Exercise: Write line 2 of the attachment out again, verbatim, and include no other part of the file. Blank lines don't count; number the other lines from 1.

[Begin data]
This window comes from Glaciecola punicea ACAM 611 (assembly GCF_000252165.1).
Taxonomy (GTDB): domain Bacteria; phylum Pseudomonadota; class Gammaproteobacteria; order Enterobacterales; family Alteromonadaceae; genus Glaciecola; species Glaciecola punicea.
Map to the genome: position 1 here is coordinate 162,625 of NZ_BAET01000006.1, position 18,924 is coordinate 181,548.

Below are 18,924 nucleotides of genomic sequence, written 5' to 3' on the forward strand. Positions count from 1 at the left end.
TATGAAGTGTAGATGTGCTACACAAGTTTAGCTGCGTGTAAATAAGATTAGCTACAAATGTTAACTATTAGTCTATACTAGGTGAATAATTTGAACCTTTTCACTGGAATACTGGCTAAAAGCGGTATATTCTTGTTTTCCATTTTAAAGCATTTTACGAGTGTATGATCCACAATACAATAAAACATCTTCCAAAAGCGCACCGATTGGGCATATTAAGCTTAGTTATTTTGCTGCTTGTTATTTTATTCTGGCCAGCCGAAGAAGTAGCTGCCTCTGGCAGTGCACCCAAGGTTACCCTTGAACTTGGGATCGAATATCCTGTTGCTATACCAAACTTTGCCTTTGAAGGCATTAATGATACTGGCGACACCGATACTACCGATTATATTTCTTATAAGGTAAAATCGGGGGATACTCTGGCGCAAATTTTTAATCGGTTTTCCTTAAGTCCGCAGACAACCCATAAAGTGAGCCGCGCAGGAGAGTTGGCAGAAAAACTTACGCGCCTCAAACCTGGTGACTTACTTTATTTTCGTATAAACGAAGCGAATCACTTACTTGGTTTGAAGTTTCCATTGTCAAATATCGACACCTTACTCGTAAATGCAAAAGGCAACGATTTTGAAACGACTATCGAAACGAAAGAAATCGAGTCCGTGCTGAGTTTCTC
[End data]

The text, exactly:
Taxonomy (GTDB): domain Bacteria; phylum Pseudomonadota; class Gammaproteobacteria; order Enterobacterales; family Alteromonadaceae; genus Glaciecola; species Glaciecola punicea.